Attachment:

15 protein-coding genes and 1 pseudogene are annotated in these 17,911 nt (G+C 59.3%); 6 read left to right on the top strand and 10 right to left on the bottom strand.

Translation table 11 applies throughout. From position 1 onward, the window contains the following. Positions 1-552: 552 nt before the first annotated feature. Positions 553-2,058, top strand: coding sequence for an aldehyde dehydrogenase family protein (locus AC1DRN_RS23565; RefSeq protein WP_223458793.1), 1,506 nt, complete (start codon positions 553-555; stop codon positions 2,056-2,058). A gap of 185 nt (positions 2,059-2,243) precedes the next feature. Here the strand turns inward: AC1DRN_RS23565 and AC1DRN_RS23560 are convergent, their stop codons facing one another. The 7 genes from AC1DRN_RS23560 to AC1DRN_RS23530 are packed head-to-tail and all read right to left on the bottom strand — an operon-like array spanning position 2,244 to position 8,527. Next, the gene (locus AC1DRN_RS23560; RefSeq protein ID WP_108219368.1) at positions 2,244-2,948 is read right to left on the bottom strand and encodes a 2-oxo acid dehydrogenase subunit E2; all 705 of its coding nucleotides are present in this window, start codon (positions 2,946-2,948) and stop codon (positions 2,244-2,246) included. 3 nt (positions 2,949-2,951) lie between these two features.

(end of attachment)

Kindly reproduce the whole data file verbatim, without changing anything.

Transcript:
15 protein-coding genes and 1 pseudogene are annotated in these 17,911 nt (G+C 59.3%); 6 read left to right on the top strand and 10 right to left on the bottom strand.

Translation table 11 applies throughout. From position 1 onward, the window contains the following. Positions 1-552: 552 nt before the first annotated feature. Positions 553-2,058, top strand: coding sequence for an aldehyde dehydrogenase family protein (locus AC1DRN_RS23565; RefSeq protein WP_223458793.1), 1,506 nt, complete (start codon positions 553-555; stop codon positions 2,056-2,058). A gap of 185 nt (positions 2,059-2,243) precedes the next feature. Here the strand turns inward: AC1DRN_RS23565 and AC1DRN_RS23560 are convergent, their stop codons facing one another. The 7 genes from AC1DRN_RS23560 to AC1DRN_RS23530 are packed head-to-tail and all read right to left on the bottom strand — an operon-like array spanning position 2,244 to position 8,527. Next, the gene (locus AC1DRN_RS23560; RefSeq protein ID WP_108219368.1) at positions 2,244-2,948 is read right to left on the bottom strand and encodes a 2-oxo acid dehydrogenase subunit E2; all 705 of its coding nucleotides are present in this window, start codon (positions 2,946-2,948) and stop codon (positions 2,244-2,246) included. 3 nt (positions 2,949-2,951) lie between these two features.